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While the novel is definitely narrated by Scout--both through the eyes of her youth as well as from a future adult perspective--the novel is written by Harper Lee, who most literary critics believe based the character of Scout on herself. Although Scout may have eventually become a writer, just as the young, tomboy Lee became, there is no mention in the narrative that the story has eventually evolved into a novel. For example, it is not quite the same as in the teen novel The Outsiders by S. E. Hinton, where the narrator, Ponyboy Curtis, eventually puts his story on paper as an assignment for his English teacher. The stories within TKAM are merely the reminiscences of Scout, told almost as if she is retelling the tales to her children sometime in the future.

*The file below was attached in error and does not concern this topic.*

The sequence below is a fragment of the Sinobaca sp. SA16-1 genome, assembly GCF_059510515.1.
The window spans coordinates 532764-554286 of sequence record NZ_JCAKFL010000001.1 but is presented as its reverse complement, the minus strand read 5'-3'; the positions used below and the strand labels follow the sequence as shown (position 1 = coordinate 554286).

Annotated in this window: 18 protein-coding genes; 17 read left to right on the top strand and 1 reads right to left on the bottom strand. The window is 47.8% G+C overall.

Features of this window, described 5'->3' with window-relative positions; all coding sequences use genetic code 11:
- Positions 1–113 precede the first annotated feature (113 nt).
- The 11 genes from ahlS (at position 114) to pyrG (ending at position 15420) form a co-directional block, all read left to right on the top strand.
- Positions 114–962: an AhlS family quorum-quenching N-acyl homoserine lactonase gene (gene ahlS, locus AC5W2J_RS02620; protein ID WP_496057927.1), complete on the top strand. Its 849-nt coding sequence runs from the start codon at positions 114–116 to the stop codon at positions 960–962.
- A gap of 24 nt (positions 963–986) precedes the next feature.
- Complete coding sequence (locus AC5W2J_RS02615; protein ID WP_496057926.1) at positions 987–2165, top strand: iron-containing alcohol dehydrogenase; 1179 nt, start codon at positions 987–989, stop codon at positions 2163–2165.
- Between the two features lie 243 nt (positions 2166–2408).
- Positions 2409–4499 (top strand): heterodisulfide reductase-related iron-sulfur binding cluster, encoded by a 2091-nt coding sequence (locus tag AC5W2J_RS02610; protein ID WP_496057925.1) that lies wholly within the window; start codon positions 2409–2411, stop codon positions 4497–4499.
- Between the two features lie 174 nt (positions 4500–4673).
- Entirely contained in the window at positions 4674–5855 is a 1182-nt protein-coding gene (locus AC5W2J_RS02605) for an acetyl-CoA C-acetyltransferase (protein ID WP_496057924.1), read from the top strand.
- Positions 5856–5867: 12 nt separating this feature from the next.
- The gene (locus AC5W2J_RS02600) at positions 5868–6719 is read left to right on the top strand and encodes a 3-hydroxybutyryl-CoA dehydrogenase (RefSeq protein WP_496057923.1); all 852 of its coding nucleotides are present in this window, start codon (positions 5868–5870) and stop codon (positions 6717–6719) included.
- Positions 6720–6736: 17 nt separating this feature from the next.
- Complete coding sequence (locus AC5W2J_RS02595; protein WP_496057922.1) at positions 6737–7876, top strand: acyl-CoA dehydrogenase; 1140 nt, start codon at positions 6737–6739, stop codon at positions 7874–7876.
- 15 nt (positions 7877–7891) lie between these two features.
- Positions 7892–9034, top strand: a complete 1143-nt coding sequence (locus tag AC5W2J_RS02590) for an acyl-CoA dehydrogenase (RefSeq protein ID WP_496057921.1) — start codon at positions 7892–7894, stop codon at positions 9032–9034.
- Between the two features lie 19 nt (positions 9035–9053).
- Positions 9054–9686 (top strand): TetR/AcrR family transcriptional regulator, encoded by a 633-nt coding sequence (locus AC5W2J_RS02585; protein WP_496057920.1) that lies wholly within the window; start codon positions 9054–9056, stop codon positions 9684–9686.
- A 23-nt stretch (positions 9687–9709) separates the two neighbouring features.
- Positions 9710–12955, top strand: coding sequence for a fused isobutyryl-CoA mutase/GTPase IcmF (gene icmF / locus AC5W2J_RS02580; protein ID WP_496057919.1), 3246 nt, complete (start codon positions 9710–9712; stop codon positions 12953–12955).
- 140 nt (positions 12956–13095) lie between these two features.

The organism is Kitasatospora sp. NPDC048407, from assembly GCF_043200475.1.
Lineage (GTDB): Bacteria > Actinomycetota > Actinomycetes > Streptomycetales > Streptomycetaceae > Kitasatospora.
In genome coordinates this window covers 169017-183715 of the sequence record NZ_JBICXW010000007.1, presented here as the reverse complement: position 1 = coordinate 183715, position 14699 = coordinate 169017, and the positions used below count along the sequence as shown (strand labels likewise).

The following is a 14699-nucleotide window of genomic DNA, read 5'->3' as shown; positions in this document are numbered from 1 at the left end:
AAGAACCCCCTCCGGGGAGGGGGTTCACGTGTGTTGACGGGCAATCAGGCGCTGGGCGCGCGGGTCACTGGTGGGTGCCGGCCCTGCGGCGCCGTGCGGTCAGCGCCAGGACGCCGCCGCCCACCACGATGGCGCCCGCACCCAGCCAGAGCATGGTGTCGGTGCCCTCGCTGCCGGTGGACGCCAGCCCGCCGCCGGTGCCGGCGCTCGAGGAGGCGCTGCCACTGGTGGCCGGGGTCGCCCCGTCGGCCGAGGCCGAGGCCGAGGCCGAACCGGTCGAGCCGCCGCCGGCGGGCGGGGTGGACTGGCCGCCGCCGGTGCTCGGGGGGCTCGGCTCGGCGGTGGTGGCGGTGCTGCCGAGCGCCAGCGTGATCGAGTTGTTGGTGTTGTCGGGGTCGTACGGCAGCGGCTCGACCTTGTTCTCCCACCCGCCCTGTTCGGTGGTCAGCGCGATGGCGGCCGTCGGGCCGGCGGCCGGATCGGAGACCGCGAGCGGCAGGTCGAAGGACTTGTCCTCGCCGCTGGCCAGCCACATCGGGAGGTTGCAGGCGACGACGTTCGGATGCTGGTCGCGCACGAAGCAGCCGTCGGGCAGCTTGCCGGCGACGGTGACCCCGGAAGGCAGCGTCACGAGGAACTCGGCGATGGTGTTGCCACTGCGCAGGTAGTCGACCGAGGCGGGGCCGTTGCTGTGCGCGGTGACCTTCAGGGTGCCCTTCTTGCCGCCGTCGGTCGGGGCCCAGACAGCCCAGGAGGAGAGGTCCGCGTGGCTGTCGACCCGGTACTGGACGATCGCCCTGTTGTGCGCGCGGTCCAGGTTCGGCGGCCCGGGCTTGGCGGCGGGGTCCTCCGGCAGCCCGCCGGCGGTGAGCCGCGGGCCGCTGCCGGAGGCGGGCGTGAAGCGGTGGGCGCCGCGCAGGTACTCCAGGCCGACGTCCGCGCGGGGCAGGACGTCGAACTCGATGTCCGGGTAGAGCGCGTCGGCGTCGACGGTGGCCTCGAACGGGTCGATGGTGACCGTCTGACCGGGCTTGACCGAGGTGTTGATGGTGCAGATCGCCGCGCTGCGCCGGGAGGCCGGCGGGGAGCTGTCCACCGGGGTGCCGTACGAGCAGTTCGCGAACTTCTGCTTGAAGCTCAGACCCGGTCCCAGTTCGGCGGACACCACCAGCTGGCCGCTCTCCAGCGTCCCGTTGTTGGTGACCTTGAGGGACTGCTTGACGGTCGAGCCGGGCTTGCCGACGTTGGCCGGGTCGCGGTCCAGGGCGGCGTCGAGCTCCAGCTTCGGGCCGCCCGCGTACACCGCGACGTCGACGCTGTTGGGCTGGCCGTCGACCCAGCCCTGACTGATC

The novel is written as a first person narrative, that is, it is a story recounted by one character – Scout. This does not mean that Scout has written the novel. Harper Lee writes the novel, Scout is the narrator. However, Scout is very much an outward looking narrator– she tells the story through recounting events and others’ reactions to them. She does not so much look inside herself but looks outwards – she is a story teller. You see events through Scout’s eyes, from a point in the future looking back on what had happened. Harper Lee, the novelist, tells the story, writes the story through a first person narrator – Scout.
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